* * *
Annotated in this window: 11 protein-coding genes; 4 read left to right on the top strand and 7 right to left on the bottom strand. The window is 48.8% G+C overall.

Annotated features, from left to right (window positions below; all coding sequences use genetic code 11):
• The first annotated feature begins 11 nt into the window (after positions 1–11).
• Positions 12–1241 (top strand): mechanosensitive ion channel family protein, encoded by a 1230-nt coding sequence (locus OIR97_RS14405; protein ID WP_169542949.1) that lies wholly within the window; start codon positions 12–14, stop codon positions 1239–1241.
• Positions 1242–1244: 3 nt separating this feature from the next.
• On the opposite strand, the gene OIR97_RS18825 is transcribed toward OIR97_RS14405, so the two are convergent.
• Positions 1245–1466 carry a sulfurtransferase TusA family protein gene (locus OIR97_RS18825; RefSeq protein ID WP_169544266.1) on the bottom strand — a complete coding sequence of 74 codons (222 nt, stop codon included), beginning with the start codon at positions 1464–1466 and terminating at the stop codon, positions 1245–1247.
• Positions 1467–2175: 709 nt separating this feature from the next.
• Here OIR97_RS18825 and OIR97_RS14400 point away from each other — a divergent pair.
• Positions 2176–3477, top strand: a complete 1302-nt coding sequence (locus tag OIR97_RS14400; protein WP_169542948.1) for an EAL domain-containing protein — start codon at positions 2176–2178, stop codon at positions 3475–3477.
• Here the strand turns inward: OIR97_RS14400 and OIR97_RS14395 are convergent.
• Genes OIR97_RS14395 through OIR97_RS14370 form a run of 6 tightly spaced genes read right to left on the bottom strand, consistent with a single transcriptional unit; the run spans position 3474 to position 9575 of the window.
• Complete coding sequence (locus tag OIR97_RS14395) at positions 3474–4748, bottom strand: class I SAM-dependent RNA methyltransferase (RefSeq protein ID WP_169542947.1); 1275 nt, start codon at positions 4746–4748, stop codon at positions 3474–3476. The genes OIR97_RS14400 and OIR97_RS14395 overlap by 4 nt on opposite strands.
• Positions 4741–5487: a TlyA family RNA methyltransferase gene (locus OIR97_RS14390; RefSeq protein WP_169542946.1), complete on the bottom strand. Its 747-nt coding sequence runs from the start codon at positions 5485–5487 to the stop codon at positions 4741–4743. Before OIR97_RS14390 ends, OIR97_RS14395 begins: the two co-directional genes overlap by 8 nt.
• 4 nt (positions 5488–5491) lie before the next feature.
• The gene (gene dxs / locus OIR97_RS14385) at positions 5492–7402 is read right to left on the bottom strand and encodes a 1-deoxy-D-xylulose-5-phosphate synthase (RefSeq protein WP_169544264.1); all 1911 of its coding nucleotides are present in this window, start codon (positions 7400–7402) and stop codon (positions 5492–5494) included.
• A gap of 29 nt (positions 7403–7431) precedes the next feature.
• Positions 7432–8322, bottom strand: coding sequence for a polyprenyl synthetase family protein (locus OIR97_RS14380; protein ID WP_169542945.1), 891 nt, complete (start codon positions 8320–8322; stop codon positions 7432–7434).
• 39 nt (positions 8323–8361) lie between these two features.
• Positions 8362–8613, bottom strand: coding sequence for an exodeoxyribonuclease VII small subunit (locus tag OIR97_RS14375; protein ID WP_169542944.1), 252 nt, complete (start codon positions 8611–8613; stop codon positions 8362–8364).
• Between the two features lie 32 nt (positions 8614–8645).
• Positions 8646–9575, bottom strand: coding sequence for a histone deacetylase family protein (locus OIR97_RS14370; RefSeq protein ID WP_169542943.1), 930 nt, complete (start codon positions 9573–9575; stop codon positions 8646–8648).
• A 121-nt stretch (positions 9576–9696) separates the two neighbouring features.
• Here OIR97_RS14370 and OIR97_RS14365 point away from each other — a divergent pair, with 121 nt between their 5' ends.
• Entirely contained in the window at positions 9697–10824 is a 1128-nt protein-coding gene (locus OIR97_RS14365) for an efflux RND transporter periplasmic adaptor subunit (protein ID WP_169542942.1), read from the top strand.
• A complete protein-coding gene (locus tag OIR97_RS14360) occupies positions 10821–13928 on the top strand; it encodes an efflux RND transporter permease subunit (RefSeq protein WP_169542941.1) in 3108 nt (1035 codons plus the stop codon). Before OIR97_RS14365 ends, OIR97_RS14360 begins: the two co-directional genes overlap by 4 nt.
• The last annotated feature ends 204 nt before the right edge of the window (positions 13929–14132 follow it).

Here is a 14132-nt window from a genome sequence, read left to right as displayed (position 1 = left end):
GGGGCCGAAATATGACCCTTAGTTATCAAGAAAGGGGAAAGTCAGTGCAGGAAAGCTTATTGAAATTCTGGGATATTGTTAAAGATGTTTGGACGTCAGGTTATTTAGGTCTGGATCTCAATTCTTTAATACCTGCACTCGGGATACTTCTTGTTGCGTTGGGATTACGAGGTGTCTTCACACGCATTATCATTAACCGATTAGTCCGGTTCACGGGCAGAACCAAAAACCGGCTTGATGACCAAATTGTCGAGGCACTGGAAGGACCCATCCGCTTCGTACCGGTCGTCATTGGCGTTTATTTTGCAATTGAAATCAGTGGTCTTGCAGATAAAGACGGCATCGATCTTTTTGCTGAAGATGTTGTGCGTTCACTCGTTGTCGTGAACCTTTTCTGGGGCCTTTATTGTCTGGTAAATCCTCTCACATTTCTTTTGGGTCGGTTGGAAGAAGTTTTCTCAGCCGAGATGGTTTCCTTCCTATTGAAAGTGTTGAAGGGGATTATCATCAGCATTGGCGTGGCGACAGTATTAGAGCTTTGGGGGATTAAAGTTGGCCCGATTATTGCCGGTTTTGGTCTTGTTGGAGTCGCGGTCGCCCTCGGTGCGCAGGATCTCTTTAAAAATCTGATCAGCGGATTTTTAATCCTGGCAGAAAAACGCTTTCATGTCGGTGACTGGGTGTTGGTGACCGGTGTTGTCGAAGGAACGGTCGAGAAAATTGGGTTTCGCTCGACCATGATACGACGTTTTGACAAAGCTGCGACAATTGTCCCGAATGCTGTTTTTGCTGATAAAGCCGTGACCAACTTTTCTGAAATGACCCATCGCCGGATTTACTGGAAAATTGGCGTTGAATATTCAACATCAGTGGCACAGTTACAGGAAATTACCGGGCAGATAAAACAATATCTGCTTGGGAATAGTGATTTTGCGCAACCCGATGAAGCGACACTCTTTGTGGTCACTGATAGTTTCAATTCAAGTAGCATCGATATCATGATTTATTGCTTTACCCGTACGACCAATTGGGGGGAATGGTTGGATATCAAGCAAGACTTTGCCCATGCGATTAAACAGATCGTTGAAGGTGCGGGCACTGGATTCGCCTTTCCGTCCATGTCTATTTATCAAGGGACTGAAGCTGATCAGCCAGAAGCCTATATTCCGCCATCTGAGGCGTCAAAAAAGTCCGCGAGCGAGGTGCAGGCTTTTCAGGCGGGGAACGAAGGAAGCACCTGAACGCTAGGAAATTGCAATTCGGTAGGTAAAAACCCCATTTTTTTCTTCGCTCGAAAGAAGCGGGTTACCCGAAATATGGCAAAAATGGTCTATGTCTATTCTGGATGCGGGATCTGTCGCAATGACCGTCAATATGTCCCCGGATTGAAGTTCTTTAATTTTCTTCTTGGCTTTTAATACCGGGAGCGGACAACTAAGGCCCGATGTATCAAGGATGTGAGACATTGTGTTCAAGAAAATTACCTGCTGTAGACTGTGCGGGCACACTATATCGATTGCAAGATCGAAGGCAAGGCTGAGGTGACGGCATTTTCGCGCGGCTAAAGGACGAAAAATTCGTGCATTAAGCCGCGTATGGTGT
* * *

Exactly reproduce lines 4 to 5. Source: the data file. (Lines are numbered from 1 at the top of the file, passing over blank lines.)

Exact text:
• Positions 12–1241 (top strand): mechanosensitive ion channel family protein, encoded by a 1230-nt coding sequence (locus OIR97_RS14405; protein ID WP_169542949.1) that lies wholly within the window; start codon positions 12–14, stop codon positions 1239–1241.
• Positions 1242–1244: 3 nt separating this feature from the next.